Money and the air : the impact of income, preferences, and regulation on particulate matter pollution
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- Master Thesis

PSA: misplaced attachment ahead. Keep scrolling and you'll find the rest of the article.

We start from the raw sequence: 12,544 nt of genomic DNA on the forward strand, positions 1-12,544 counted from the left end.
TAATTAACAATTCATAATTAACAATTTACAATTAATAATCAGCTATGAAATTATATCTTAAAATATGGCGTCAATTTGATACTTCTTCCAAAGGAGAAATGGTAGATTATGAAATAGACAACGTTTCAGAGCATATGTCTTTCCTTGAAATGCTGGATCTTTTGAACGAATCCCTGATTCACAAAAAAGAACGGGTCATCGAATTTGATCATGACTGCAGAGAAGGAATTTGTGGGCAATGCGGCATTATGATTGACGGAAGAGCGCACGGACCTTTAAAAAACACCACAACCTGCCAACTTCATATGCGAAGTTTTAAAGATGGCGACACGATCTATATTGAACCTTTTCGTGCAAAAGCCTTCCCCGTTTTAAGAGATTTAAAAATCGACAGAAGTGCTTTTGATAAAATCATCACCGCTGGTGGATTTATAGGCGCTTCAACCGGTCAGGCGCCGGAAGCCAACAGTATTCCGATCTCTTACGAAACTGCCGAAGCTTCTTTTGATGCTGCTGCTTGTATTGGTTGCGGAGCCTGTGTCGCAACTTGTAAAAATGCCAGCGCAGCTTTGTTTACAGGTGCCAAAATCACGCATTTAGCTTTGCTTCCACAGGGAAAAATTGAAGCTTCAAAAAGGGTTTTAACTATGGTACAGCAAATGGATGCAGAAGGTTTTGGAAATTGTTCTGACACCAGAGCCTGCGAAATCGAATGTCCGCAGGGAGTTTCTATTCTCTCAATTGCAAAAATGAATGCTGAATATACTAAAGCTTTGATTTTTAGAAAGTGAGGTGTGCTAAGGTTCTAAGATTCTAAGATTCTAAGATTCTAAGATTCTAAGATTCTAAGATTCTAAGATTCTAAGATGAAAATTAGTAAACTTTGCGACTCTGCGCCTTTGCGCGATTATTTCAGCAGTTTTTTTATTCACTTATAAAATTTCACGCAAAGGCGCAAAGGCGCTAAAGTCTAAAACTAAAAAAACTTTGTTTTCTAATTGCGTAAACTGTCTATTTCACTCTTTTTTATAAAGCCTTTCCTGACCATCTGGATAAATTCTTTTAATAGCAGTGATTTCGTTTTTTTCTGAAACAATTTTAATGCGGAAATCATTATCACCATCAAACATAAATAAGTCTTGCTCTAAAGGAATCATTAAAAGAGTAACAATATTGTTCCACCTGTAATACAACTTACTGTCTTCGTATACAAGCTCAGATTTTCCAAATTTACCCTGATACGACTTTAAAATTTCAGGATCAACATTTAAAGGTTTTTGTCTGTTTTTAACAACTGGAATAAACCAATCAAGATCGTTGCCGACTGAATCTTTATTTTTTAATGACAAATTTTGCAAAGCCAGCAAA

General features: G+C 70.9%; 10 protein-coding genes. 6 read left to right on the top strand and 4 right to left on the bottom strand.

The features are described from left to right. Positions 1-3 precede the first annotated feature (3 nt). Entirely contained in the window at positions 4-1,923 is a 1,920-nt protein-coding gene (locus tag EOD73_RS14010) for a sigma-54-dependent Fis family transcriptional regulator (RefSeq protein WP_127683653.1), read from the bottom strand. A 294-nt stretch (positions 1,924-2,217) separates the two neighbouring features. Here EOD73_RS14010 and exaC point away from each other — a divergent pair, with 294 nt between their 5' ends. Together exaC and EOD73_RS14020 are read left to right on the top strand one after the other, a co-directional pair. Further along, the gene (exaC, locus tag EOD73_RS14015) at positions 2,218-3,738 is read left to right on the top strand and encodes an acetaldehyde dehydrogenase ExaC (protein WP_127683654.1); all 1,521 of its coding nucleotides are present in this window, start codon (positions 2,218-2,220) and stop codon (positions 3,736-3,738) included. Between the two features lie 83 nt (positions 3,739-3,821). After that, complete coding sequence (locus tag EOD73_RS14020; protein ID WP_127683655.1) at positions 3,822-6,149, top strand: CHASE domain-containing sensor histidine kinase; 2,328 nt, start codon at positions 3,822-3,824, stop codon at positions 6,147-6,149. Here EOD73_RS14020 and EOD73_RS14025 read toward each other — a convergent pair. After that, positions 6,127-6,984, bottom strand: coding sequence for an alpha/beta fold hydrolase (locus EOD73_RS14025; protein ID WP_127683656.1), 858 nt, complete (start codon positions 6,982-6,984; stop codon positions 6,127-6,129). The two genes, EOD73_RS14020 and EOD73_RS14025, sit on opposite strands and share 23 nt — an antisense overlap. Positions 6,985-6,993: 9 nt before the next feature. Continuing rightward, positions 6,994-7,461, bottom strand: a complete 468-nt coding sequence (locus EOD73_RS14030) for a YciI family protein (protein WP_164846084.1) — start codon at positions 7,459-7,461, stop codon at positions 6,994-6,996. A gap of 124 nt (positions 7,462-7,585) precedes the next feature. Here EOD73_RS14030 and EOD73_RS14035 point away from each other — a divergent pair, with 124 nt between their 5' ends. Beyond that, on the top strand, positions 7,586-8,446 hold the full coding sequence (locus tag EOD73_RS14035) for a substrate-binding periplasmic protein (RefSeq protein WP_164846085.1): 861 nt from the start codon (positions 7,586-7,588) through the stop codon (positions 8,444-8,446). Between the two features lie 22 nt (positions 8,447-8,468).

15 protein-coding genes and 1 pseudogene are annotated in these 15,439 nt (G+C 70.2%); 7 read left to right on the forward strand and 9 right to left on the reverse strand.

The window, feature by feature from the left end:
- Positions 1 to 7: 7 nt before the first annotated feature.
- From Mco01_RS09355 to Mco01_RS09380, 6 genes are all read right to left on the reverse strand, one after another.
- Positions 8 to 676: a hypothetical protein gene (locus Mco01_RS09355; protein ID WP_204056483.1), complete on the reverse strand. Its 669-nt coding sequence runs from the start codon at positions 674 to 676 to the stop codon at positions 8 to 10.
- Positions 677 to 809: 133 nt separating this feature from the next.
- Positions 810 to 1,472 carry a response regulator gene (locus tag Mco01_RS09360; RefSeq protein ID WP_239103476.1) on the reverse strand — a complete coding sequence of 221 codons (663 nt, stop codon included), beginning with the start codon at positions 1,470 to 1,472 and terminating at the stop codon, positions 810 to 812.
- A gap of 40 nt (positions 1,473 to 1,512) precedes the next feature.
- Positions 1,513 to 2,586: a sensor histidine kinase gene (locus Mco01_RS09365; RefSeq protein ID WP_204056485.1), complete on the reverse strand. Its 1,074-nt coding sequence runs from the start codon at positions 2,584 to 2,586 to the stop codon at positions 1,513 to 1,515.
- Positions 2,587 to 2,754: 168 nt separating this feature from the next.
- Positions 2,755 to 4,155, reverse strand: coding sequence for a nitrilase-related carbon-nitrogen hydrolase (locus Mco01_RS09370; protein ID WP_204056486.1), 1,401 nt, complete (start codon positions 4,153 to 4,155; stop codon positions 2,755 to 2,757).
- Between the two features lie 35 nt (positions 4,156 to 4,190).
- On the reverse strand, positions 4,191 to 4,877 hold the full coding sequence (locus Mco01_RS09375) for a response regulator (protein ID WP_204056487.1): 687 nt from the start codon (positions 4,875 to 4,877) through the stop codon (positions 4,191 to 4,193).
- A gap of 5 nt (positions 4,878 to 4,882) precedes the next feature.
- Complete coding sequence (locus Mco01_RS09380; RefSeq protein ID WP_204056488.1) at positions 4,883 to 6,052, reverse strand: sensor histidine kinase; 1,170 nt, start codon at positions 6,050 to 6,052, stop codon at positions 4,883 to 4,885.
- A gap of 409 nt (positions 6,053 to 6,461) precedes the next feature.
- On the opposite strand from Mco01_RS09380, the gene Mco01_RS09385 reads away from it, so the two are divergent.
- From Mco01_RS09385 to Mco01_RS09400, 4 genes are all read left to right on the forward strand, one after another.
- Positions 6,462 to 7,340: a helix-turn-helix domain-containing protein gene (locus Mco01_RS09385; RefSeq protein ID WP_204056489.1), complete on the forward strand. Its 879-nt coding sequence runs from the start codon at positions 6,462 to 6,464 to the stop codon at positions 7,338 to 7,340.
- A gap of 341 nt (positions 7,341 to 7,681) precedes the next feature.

In this thesis we investigate the impact of preferences, income and regulation on PM2.5 levels. The thesis uses a combined data set of income, population weighted concentration levels of PM2.5 for 157 countries from 1990 to 2017. Using a fixed effects model, we find evidence for an inverted U-shaped relationship between income and pollution, supporting the hypothesis of an Environmental Kuznet Curve for PM2.5. Furthermore, the curve has changed in recent time and pollution is more sensitive to income in from 2011 to 2017 than for the period as a whole. The estimated turning points are $6,015 for the full period and $2,860 for 2011-2017. Income is not found to have different effects on PM2.5 pollution in developed and developing countries. Assuming preferences to be constant, we find relationships between patience, negative reciprocity, risk taking and PM2.5 pollution. Greater levels of patience are seen with lower levels of estimated time invariant PM2.5 pollution, while higher levels of negative reciprocity and risk taking are seen with lower levels of PM2.5. Negative reciprocity also seems to have an effect on the relationship between income and pollution. Countries with higher levels of negative reciprocity have a different estimated EKC and reaches the turning point faster ($4,620) than countries with lower levels ($12,094). Though the results indicate preferences and income to have effects on PM2.5 pollution, the analysis does not propose causality. Using a difference-in-difference approach, we analyse how regulations and policy can have an effect through the EU’ Directive 50/2008. The isolated effect of the directive is estimated to be a reduction in PM2.5 levels of 6 %. This effect is robust to inclusions of EKC-relationships in the estimation.